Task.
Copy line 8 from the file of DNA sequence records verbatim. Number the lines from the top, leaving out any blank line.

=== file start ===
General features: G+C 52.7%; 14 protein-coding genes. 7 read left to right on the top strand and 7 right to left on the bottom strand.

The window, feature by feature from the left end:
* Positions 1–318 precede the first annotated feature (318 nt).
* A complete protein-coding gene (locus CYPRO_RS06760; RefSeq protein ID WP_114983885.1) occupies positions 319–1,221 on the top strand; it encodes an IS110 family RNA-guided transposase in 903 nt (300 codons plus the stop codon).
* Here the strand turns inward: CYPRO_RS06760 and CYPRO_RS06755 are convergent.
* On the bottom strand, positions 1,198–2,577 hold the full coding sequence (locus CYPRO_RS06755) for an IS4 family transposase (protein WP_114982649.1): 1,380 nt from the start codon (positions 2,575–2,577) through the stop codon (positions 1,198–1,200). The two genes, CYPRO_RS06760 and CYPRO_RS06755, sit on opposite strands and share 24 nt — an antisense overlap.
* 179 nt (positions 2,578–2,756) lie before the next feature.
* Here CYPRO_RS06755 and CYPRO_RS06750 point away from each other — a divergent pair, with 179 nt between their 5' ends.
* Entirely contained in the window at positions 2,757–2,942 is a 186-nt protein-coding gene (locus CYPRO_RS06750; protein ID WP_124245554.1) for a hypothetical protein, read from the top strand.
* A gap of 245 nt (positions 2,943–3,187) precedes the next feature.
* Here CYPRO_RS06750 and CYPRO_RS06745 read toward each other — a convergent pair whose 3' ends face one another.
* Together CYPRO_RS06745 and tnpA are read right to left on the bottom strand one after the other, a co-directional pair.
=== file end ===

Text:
* Here CYPRO_RS06755 and CYPRO_RS06750 point away from each other — a divergent pair, with 179 nt between their 5' ends.